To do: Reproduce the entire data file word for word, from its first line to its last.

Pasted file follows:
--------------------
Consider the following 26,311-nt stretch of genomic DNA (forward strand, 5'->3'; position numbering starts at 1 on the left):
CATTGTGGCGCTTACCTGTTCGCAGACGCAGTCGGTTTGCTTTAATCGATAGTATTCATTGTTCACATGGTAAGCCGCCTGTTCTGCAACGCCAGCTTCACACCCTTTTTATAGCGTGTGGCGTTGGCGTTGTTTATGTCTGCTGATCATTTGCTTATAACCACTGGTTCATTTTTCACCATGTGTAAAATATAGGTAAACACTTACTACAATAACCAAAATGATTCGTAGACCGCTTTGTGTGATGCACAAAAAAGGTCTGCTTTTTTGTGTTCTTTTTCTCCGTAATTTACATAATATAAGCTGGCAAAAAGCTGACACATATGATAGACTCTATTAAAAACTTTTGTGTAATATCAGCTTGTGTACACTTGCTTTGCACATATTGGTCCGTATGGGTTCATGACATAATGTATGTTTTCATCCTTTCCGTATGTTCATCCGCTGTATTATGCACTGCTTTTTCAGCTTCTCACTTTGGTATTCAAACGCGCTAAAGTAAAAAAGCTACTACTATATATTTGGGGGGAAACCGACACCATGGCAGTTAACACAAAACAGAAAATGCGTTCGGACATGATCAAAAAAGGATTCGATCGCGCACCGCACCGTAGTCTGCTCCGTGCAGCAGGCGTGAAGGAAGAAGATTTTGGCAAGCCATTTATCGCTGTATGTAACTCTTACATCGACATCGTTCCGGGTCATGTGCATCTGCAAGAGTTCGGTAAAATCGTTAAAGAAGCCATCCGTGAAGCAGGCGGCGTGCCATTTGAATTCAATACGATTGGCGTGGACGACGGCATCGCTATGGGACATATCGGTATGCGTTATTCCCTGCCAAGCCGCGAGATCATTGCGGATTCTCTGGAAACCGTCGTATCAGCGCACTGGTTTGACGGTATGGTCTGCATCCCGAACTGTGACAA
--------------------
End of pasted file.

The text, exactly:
Consider the following 26,311-nt stretch of genomic DNA (forward strand, 5'->3'; position numbering starts at 1 on the left):
CATTGTGGCGCTTACCTGTTCGCAGACGCAGTCGGTTTGCTTTAATCGATAGTATTCATTGTTCACATGGTAAGCCGCCTGTTCTGCAACGCCAGCTTCACACCCTTTTTATAGCGTGTGGCGTTGGCGTTGTTTATGTCTGCTGATCATTTGCTTATAACCACTGGTTCATTTTTCACCATGTGTAAAATATAGGTAAACACTTACTACAATAACCAAAATGATTCGTAGACCGCTTTGTGTGATGCACAAAAAAGGTCTGCTTTTTTGTGTTCTTTTTCTCCGTAATTTACATAATATAAGCTGGCAAAAAGCTGACACATATGATAGACTCTATTAAAAACTTTTGTGTAATATCAGCTTGTGTACACTTGCTTTGCACATATTGGTCCGTATGGGTTCATGACATAATGTATGTTTTCATCCTTTCCGTATGTTCATCCGCTGTATTATGCACTGCTTTTTCAGCTTCTCACTTTGGTATTCAAACGCGCTAAAGTAAAAAAGCTACTACTATATATTTGGGGGGAAACCGACACCATGGCAGTTAACACAAAACAGAAAATGCGTTCGGACATGATCAAAAAAGGATTCGATCGCGCACCGCACCGTAGTCTGCTCCGTGCAGCAGGCGTGAAGGAAGAAGATTTTGGCAAGCCATTTATCGCTGTATGTAACTCTTACATCGACATCGTTCCGGGTCATGTGCATCTGCAAGAGTTCGGTAAAATCGTTAAAGAAGCCATCCGTGAAGCAGGCGGCGTGCCATTTGAATTCAATACGATTGGCGTGGACGACGGCATCGCTATGGGACATATCGGTATGCGTTATTCCCTGCCAAGCCGCGAGATCATTGCGGATTCTCTGGAAACCGTCGTATCAGCGCACTGGTTTGACGGTATGGTCTGCATCCCGAACTGTGACAA